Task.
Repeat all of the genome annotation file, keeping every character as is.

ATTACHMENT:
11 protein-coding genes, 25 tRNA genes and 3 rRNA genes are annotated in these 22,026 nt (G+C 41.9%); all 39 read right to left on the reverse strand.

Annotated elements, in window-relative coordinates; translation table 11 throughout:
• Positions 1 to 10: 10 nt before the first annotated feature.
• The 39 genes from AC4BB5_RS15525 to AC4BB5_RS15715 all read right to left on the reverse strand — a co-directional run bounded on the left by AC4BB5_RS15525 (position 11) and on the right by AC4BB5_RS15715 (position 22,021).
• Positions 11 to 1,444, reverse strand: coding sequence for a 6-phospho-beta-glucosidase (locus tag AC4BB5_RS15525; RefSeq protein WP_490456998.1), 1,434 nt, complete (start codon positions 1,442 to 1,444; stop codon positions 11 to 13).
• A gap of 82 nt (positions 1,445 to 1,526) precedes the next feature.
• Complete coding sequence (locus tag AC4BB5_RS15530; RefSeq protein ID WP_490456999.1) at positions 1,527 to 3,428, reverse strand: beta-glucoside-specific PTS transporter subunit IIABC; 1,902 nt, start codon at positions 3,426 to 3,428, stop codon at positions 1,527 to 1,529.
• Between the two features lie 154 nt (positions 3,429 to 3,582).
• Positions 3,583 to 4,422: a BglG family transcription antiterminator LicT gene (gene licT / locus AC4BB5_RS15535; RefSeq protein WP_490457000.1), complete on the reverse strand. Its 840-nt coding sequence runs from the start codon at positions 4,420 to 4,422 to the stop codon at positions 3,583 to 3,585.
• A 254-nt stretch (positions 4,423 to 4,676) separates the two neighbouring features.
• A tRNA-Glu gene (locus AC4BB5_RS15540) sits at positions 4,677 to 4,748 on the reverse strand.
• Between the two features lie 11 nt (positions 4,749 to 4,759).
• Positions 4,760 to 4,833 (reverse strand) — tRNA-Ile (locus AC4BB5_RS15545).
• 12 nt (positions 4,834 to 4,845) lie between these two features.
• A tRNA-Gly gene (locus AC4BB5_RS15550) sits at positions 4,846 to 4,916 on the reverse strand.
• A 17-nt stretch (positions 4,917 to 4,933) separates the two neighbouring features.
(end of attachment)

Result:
11 protein-coding genes, 25 tRNA genes and 3 rRNA genes are annotated in these 22,026 nt (G+C 41.9%); all 39 read right to left on the reverse strand.

Annotated elements, in window-relative coordinates; translation table 11 throughout:
• Positions 1 to 10: 10 nt before the first annotated feature.
• The 39 genes from AC4BB5_RS15525 to AC4BB5_RS15715 all read right to left on the reverse strand — a co-directional run bounded on the left by AC4BB5_RS15525 (position 11) and on the right by AC4BB5_RS15715 (position 22,021).
• Positions 11 to 1,444, reverse strand: coding sequence for a 6-phospho-beta-glucosidase (locus tag AC4BB5_RS15525; RefSeq protein WP_490456998.1), 1,434 nt, complete (start codon positions 1,442 to 1,444; stop codon positions 11 to 13).
• A gap of 82 nt (positions 1,445 to 1,526) precedes the next feature.
• Complete coding sequence (locus tag AC4BB5_RS15530; RefSeq protein ID WP_490456999.1) at positions 1,527 to 3,428, reverse strand: beta-glucoside-specific PTS transporter subunit IIABC; 1,902 nt, start codon at positions 3,426 to 3,428, stop codon at positions 1,527 to 1,529.
• Between the two features lie 154 nt (positions 3,429 to 3,582).
• Positions 3,583 to 4,422: a BglG family transcription antiterminator LicT gene (gene licT / locus AC4BB5_RS15535; RefSeq protein WP_490457000.1), complete on the reverse strand. Its 840-nt coding sequence runs from the start codon at positions 4,420 to 4,422 to the stop codon at positions 3,583 to 3,585.
• A 254-nt stretch (positions 4,423 to 4,676) separates the two neighbouring features.
• A tRNA-Glu gene (locus AC4BB5_RS15540) sits at positions 4,677 to 4,748 on the reverse strand.
• Between the two features lie 11 nt (positions 4,749 to 4,759).
• Positions 4,760 to 4,833 (reverse strand) — tRNA-Ile (locus AC4BB5_RS15545).
• 12 nt (positions 4,834 to 4,845) lie between these two features.
• A tRNA-Gly gene (locus AC4BB5_RS15550) sits at positions 4,846 to 4,916 on the reverse strand.
• A 17-nt stretch (positions 4,917 to 4,933) separates the two neighbouring features.